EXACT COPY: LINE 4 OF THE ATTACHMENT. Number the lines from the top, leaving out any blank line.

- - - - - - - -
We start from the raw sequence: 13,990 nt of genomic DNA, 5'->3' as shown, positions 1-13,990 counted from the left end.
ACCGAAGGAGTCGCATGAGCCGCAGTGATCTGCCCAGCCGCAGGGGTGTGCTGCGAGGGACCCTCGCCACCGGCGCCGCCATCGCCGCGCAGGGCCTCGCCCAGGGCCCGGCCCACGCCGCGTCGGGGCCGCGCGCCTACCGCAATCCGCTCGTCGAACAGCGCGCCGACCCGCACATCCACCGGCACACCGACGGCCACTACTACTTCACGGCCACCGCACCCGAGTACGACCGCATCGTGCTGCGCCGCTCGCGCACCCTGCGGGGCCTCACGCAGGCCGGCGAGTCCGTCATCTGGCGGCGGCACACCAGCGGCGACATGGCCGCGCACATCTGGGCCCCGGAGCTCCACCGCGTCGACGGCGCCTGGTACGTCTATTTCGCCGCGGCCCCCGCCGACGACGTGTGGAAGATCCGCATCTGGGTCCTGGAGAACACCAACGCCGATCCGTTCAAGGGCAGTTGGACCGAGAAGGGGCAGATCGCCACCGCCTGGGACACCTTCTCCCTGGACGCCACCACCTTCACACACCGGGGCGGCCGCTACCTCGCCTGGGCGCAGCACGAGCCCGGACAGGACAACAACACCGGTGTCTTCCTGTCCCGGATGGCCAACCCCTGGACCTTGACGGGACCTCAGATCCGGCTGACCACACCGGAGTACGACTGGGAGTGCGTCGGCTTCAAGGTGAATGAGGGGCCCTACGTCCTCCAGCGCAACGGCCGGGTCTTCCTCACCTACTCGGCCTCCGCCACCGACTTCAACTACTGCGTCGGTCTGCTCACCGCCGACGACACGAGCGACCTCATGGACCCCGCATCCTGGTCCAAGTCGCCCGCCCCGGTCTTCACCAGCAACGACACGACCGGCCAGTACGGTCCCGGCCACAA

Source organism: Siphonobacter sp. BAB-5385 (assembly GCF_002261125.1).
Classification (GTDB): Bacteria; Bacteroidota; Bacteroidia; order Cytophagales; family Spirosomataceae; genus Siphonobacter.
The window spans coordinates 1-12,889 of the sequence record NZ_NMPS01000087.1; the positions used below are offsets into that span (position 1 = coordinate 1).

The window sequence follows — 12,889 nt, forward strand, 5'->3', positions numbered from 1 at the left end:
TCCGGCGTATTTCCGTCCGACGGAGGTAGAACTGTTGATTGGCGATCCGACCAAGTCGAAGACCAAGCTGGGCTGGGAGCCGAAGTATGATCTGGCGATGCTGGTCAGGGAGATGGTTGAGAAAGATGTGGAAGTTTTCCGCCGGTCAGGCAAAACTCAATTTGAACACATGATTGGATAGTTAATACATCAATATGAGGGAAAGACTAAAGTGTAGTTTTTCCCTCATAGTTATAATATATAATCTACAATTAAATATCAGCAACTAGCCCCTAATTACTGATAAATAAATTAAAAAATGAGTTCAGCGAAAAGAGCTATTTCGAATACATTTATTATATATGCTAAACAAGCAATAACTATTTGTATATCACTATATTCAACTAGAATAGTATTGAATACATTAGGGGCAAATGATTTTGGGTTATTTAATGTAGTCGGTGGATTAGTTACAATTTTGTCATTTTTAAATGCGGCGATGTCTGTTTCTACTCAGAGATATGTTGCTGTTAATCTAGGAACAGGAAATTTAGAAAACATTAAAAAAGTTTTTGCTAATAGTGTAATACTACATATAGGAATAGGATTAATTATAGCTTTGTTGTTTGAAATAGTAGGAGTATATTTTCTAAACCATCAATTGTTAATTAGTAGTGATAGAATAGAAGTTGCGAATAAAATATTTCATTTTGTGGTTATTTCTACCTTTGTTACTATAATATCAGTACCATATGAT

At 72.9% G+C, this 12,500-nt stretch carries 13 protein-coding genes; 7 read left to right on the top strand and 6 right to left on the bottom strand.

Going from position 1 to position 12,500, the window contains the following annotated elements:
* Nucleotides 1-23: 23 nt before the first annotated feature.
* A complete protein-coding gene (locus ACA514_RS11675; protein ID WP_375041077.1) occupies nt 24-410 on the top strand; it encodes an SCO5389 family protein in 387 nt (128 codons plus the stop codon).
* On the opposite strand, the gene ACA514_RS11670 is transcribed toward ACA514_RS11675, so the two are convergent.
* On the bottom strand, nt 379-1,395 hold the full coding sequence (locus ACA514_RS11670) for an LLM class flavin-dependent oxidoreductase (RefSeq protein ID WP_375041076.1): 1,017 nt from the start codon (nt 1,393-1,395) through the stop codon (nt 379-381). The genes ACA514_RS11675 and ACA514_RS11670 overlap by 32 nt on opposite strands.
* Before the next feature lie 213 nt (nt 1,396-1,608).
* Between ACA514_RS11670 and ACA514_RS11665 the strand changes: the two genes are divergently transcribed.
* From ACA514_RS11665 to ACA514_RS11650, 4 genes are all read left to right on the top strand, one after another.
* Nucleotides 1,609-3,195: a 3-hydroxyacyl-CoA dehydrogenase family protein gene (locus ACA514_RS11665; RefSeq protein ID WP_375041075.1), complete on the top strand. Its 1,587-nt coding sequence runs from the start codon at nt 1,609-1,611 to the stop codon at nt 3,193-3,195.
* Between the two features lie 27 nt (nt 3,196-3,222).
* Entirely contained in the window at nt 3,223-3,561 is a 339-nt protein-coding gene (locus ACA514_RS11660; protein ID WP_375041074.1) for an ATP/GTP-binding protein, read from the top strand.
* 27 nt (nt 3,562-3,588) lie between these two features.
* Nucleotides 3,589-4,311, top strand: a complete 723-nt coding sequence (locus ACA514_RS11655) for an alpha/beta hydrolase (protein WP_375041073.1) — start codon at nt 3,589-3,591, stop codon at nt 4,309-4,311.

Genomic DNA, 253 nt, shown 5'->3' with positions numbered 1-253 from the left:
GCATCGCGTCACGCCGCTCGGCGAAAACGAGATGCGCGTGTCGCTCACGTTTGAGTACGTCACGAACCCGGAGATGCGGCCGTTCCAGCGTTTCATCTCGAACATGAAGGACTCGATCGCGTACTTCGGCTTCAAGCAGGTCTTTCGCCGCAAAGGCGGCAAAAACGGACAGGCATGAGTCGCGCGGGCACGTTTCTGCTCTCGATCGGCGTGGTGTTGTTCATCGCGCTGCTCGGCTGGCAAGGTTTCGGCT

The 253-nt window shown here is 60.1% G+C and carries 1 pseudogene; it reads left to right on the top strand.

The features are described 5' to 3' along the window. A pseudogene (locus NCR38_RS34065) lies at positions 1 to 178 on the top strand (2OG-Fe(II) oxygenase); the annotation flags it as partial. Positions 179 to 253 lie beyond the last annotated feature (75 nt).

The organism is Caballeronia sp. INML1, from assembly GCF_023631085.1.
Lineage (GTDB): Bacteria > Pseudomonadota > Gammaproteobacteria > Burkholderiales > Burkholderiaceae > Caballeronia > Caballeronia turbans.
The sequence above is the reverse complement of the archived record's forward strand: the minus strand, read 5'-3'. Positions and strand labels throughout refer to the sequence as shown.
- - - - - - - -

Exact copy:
Classification (GTDB): Bacteria; Bacteroidota; Bacteroidia; order Cytophagales; family Spirosomataceae; genus Siphonobacter.